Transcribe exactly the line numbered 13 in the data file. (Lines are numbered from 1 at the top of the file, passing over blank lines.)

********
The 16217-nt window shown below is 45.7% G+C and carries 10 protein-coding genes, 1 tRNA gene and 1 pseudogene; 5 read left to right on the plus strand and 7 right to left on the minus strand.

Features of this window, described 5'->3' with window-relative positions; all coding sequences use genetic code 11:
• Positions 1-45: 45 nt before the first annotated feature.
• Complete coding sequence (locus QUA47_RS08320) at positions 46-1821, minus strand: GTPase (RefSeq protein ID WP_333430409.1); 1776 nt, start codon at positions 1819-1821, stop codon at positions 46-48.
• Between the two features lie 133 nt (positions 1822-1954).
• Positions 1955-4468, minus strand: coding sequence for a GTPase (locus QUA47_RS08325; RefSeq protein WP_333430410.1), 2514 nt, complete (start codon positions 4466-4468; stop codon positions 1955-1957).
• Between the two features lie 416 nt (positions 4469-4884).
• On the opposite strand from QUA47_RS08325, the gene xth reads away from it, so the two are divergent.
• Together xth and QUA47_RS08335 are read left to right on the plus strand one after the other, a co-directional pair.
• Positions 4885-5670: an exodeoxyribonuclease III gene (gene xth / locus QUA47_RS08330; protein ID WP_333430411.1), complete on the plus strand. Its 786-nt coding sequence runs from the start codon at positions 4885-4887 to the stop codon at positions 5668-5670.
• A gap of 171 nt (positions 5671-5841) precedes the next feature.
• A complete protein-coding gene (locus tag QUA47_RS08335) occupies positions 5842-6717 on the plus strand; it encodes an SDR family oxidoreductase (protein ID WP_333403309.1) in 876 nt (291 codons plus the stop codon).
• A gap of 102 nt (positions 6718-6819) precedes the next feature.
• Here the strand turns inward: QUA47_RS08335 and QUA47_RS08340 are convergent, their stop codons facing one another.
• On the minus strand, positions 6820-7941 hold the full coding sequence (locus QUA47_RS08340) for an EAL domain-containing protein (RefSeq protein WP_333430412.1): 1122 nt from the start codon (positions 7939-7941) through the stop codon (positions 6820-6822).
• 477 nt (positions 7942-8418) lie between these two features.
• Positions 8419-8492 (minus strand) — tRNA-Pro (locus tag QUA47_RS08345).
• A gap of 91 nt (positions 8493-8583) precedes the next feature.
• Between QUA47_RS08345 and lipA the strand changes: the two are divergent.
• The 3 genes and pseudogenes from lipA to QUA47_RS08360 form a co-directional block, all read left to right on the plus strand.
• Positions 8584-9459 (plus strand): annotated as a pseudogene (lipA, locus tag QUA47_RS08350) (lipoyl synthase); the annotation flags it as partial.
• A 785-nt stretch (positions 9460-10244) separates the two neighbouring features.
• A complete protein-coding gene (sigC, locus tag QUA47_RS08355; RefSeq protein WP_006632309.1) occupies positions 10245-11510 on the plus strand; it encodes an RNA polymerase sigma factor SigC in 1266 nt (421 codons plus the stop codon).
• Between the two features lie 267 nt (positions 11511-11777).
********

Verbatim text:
• A gap of 102 nt (positions 6718-6819) precedes the next feature.